When people enter the gym at St. John Fisher Elementary School (SJF), they will see a shiny new floor, featuring the name at midcourt of a fallen hero: Conner T. Lowry.
In addition, they will see phrases that describe Lowry and his personality: “Live Life Large” and “Live Life Kind.”
Lowry, a 2002 SJF graduate, died while serving with the U.S. Marines in Afghanistan in 2012. A foundation named in his honor donated funds to have the gym refinished, and it was dedicated in his honor on Aug. 27.
His mother, Modie Lavin, said the tribute brought many emotions for her.
“Of course, it’s the image of him and recalling his time and years in this gym,” Lavin said. “But, it’s also the opportunity to send such a beautiful message—living life kind. So, the tribute of the floor along with that vibe of trying to instill in the kids in the school that message—this is major. I’m at a loss for words.”
The refurbished floor includes Lowry’s signature on one end and his initials on the other, in a red and blue dog tag.
“Live Life Kind”—a message local schools have preached in recent years—is under his name at midcourt, and that message accompanies another of Lowry’s mottos, “Live Life Large,” on a gym wall and above the entrance.
Near the entrance is a display honoring Lowry that includes his photo and life story.
When Lowry was serving overseas, he texted his mother requesting that if anything happened to him, he wanted funds in his name to be donated to SJF, 10200 S. Washtenaw Ave.
Tragically, the 24-year-old was killed in action on March 1, 2012. However, through the Conner T. Lowry Memorial Fund, a scholarship that helps SJF graduates with high school tuition has provided support for many years.
The opportunity to improve the gym came about this year, when the SJF athletic board reached out to the Lowry Fund.
Lavin called it “a perfect way to donate.”
Lowry’s aunt, Amy Mikuzis, said the foundation offered a quick response.
“We were absolutely elated,” Mikuzis said. “We were so touched by that. We said yes immediately.”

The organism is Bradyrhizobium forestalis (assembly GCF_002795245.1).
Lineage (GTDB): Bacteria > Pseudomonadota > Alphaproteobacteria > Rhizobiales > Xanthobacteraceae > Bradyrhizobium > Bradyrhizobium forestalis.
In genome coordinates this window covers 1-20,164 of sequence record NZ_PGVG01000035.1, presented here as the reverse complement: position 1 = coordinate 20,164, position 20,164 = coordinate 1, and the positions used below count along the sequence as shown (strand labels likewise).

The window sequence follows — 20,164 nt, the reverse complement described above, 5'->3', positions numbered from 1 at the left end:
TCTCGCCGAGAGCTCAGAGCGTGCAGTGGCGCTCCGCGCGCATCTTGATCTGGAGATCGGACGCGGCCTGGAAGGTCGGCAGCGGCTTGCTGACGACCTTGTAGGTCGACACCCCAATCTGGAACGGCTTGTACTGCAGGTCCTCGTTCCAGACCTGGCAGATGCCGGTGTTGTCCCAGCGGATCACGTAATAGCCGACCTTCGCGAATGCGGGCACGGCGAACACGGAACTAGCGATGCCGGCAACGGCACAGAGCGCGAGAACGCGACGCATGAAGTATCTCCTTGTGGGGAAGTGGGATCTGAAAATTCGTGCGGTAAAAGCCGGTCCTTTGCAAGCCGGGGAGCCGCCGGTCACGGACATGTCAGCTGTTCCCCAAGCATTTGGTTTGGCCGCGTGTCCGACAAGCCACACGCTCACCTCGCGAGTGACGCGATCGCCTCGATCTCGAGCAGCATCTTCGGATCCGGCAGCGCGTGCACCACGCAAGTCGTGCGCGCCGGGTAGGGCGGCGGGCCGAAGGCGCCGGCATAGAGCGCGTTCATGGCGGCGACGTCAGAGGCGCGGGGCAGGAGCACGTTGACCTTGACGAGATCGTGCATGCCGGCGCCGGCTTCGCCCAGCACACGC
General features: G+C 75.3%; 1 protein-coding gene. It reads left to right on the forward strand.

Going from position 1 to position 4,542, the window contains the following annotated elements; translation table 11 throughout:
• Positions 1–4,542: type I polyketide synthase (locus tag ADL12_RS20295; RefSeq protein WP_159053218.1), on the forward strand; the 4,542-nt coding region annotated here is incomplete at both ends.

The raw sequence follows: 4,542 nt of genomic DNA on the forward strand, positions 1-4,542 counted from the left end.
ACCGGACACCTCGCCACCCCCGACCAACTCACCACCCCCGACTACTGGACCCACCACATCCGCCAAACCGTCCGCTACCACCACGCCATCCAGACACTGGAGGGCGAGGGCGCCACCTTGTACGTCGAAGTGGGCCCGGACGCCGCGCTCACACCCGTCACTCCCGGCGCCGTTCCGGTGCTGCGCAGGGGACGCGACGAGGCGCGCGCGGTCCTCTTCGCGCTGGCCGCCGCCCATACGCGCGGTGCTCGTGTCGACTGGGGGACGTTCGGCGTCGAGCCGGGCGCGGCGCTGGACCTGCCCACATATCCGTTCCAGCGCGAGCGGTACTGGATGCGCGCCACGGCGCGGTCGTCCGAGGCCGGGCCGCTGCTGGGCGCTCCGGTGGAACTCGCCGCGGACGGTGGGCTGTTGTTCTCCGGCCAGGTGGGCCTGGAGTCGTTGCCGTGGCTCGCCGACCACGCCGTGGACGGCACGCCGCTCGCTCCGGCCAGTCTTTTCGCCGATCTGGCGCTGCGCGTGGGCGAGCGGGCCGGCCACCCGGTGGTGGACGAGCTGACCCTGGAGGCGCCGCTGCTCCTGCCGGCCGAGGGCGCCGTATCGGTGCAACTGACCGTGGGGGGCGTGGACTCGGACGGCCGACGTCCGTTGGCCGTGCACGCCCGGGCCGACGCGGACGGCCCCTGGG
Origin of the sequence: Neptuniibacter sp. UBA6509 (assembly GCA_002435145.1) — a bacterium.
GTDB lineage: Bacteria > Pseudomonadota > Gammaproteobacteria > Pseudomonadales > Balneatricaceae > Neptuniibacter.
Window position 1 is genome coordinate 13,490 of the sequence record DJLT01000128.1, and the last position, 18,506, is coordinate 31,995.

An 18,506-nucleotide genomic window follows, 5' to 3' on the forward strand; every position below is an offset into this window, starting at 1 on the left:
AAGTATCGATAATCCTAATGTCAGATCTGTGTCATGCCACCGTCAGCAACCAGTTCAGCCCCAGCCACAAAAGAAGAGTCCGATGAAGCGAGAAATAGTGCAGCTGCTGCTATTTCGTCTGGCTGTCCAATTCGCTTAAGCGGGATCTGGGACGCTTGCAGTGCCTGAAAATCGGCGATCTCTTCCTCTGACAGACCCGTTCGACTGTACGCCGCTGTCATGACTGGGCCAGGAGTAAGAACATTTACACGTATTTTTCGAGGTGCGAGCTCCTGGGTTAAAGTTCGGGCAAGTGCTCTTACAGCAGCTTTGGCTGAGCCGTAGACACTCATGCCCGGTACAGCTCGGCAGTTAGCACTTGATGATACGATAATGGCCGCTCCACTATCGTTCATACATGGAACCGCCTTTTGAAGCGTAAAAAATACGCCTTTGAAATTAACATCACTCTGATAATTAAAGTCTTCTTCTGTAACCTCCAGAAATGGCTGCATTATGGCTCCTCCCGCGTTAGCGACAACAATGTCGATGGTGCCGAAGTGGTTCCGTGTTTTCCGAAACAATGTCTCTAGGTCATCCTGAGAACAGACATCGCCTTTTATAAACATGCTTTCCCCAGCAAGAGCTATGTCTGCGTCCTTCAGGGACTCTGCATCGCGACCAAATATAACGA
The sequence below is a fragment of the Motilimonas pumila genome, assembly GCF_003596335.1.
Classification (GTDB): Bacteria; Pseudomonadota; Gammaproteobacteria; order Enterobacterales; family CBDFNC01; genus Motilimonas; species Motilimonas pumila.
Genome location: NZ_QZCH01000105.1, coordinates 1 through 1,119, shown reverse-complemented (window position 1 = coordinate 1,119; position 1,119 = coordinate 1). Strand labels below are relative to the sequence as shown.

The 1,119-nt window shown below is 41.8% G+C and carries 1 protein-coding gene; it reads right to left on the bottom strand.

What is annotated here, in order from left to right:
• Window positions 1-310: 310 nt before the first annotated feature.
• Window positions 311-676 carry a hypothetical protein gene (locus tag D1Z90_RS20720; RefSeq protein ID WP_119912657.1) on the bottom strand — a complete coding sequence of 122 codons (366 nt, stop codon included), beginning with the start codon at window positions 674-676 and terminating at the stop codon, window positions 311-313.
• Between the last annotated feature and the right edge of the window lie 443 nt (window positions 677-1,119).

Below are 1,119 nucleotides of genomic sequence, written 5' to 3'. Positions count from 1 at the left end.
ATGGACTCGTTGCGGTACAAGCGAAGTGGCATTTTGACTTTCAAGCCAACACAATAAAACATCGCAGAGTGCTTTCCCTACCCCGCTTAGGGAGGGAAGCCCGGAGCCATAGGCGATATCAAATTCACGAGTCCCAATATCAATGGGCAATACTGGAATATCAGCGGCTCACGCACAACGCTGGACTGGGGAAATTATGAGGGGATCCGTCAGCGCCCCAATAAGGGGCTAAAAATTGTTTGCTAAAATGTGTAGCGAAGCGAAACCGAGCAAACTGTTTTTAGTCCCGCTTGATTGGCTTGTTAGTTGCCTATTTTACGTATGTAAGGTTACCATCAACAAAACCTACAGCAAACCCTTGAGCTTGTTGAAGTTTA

The dedication included students sharing Lowry’s story, both at SJF and in the military, and a performance of “Taps” on the saxophone by sixth-grader Danny Deacy.
The Rev. Kenneth Budzikowski, SJF’s pastor, blessed the new court.
Eighth-graders Cole Adamski, Lucy Mlyniec, Grace Monahan and Kate Griffin, who have received the scholarship, explained how Lowry, who grew to well over 6 feet tall, loved playing sports such as basketball in the gym.
“SJF was his home away from home,” they said. “It was where he began to live life large, a favorite motto of his.”
They also remembered his courage and sacrifice.
“Conner Lowry lived and died so that he could help create a better world for all of us,” the students said. “As members of the St. John Fisher community, we are forever grateful for his courage, bravery and for the example he gave to live each day as a gift. We are beyond thankful that when he spoke to his mom, he wanted to remember St. John Fisher in a special way, bringing us here today. He is a true definition of a hero.”
The Lowry Memorial Fund also donates to the Road Home Program, a non-profit at Rush University Medical Center where Lavin works, assisting military veterans dealing with traumatic issues.
For eight years, the fund has hosted a golf outing to raise money, with the latest edition held Aug. 17.
On the one-year anniversary of his death, Lowry was memorialized when the 10200 block of South Maplewood Avenue was named in his honor and a memorial at Beverly Park, located along that street, was unveiled.
At the SJF dedication, Lavin joined her family in a ribbon cutting, and she thrust her arms into the air to celebrate the latest tribute to her son.
She is in awe that her son’s last wishes have become reality.
“Who knew it would get to this level?” Lavin said. “I feel his presence.”
For information on the fund, visit the website for the Conner T. Lowry Memorial Fund.